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When I was a kid and saw Whitney Houston, I was, like, I want to do that. I want to be like that. Role models teach you what to do. But you can also learn what not to do, you know?
In church you learn to sing with a purpose and for a higher being, other than yourself — you learn how to sing with a message, with substance. That's what gives music the power to help people, to comfort, to change, to resonate with others. Without that connection, it's just sound.
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I believe in destiny. I sang Aretha Franklin's “Share Your Love With Me” for my American Idol audition. To play her was a dream of mine. I met her 15 years ago, and she said, “I want Jennifer to play me.” While filming Respect, I'm, like, This is actually happening. It manifested!
Everyone used to say, “Jenny's got her grandmother's voice!” My grandmother Julia Kate could have been a gospel star like Mahalia Jackson, but she never wanted to be famous, “because you have to sing when you don't feel like it!” Sometimes I feel like that. But when it's a passion and a love, even when you're tired, you push through and go out there and perform.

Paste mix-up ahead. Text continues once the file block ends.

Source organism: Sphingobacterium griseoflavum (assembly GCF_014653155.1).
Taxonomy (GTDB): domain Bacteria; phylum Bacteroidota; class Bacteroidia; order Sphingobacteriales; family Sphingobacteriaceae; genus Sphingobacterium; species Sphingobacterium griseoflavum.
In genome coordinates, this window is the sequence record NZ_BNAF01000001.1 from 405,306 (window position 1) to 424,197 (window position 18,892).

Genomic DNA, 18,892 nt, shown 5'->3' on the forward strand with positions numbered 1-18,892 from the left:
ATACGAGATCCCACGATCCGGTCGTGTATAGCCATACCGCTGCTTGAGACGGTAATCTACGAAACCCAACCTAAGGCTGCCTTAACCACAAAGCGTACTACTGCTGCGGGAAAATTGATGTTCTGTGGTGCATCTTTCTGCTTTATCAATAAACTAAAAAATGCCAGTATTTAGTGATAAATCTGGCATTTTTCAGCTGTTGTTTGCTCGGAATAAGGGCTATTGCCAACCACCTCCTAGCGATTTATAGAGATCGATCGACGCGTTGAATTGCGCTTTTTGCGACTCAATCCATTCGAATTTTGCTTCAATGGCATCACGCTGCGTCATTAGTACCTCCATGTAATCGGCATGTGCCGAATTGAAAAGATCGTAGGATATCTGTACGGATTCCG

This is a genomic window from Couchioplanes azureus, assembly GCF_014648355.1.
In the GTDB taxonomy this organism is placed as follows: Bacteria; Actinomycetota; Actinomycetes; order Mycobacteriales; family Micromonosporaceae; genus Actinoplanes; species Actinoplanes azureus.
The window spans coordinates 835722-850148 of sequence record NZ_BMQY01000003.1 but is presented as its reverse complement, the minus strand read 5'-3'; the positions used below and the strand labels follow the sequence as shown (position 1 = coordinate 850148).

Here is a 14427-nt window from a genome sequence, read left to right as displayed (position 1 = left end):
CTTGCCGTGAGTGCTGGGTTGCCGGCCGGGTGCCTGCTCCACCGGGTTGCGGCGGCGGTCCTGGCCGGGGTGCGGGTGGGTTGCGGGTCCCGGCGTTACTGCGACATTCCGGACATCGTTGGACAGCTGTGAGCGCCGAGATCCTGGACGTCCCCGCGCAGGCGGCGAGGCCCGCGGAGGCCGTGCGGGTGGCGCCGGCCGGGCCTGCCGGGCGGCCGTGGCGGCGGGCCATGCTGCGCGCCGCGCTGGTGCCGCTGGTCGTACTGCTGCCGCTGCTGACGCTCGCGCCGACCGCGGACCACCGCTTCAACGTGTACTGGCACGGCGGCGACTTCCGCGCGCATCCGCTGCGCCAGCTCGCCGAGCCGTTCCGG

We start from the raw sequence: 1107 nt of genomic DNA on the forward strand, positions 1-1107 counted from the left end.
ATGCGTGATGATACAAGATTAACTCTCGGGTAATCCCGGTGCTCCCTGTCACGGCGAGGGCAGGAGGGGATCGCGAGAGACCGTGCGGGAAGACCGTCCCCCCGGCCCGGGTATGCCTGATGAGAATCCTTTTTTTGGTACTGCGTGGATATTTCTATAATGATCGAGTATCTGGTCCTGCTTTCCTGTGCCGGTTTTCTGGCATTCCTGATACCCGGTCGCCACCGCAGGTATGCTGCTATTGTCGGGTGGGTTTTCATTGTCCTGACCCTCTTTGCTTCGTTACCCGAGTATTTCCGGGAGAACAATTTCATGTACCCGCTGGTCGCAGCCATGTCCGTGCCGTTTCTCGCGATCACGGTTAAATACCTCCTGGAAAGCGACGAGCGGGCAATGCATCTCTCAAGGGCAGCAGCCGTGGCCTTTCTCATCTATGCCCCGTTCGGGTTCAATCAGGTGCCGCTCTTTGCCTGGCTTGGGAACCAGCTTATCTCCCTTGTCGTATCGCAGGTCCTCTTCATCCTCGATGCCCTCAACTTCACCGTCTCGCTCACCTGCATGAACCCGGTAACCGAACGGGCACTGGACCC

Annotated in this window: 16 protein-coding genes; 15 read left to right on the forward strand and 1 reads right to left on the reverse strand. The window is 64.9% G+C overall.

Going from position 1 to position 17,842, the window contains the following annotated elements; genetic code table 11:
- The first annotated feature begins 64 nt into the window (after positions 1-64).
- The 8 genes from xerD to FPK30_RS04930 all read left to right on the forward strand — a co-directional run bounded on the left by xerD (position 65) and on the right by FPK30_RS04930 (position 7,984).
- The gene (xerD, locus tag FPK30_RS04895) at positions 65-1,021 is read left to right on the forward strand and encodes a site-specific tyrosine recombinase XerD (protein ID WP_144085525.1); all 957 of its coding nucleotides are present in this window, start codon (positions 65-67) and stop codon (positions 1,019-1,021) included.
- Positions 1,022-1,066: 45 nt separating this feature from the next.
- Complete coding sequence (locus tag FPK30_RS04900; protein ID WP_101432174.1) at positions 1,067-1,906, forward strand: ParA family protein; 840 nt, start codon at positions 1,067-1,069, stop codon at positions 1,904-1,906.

That before this
Everything prepares you for what's next. You may not understand in the moment why you're going through something, but it's molding you. My dream was to be a singer — I didn't know about acting or what the Oscars were. But I won an Oscar before I won a Grammy, and I did a film before I did an album. Sometimes things pick you.
I have a whole room in my house dedicated to all the sayings of my mother when I was growing up. [Hudson's mother, brother and nephew were shot to death in 2008.] I put them on the walls as an homage to her. My own saying is “You never know how much a parent loves you until you have a child to love.”
People think, Oh, [gun violence] can't happen to me. But it can happen to anyone. I know that all too well. We have to build awareness and put a stop to it by getting out and marching and using our platforms to make a difference.